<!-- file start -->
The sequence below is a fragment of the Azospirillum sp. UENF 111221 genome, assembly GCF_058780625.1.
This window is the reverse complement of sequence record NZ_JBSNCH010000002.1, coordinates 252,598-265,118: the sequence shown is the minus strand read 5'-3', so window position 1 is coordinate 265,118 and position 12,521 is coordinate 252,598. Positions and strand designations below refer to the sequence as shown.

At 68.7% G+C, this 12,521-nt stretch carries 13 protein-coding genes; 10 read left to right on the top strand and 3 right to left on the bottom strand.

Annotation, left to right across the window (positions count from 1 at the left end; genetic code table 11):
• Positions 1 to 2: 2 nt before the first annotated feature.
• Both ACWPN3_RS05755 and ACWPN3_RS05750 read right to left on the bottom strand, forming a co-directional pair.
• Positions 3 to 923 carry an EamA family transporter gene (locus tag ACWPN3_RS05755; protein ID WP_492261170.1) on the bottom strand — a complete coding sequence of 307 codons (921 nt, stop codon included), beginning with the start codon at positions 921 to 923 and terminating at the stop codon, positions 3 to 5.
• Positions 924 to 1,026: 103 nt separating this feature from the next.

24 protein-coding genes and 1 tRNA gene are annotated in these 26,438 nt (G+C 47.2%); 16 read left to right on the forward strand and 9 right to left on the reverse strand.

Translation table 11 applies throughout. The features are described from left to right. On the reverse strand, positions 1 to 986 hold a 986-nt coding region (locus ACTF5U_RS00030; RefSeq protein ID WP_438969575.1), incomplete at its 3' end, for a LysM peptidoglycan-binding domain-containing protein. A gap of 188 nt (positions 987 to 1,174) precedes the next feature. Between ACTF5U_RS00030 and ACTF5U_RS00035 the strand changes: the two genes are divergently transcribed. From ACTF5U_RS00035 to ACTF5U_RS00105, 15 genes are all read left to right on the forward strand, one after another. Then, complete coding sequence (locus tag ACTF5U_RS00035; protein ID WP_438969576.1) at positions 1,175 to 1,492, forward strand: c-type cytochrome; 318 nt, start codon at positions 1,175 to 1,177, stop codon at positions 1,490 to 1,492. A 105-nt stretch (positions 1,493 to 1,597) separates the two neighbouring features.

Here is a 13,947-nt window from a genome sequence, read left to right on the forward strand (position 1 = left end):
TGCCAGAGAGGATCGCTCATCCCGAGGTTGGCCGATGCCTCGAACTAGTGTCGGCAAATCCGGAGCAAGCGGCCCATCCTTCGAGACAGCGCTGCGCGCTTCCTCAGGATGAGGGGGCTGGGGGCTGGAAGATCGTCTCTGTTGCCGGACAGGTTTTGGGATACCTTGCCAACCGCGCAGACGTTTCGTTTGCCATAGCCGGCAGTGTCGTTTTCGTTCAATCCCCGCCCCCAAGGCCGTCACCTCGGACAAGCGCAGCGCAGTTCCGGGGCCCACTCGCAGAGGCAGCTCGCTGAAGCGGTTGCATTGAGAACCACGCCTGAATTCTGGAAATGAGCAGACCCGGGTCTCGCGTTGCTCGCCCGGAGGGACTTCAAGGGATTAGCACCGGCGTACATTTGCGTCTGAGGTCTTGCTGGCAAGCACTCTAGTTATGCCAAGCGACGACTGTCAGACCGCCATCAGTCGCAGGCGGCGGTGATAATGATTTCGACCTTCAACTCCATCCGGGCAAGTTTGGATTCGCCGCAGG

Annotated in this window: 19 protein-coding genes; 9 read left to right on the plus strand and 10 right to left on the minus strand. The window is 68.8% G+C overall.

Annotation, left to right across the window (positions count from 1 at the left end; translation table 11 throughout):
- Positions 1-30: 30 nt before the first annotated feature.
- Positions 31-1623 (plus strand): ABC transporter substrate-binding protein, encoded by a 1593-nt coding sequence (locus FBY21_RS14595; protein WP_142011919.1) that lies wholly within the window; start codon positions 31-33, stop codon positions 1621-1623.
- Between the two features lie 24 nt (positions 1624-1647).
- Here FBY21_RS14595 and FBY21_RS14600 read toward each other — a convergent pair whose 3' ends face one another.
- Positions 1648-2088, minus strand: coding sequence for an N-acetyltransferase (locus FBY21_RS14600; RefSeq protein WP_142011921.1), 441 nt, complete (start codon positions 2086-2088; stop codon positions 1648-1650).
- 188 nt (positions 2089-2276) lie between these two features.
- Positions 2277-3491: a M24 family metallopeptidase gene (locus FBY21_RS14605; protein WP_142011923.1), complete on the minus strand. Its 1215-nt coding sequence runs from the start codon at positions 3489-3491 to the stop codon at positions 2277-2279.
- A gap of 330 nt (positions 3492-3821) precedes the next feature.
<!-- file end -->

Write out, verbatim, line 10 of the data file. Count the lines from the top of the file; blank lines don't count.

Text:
Translation table 11 applies throughout. The features are described from left to right. On the reverse strand, positions 1 to 986 hold a 986-nt coding region (locus ACTF5U_RS00030; RefSeq protein ID WP_438969575.1), incomplete at its 3' end, for a LysM peptidoglycan-binding domain-containing protein. A gap of 188 nt (positions 987 to 1,174) precedes the next feature. Between ACTF5U_RS00030 and ACTF5U_RS00035 the strand changes: the two genes are divergently transcribed. From ACTF5U_RS00035 to ACTF5U_RS00105, 15 genes are all read left to right on the forward strand, one after another. Then, complete coding sequence (locus tag ACTF5U_RS00035; protein ID WP_438969576.1) at positions 1,175 to 1,492, forward strand: c-type cytochrome; 318 nt, start codon at positions 1,175 to 1,177, stop codon at positions 1,490 to 1,492. A 105-nt stretch (positions 1,493 to 1,597) separates the two neighbouring features.